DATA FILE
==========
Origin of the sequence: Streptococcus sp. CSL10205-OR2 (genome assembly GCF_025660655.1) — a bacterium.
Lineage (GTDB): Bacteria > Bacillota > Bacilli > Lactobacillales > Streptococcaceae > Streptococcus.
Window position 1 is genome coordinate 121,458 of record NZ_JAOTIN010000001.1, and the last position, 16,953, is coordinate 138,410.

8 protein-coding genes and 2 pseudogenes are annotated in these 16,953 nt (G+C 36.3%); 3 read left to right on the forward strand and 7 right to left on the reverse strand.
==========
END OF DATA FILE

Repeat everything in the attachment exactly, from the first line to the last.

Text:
Origin of the sequence: Streptococcus sp. CSL10205-OR2 (genome assembly GCF_025660655.1) — a bacterium.
Lineage (GTDB): Bacteria > Bacillota > Bacilli > Lactobacillales > Streptococcaceae > Streptococcus.
Window position 1 is genome coordinate 121,458 of record NZ_JAOTIN010000001.1, and the last position, 16,953, is coordinate 138,410.

8 protein-coding genes and 2 pseudogenes are annotated in these 16,953 nt (G+C 36.3%); 3 read left to right on the forward strand and 7 right to left on the reverse strand.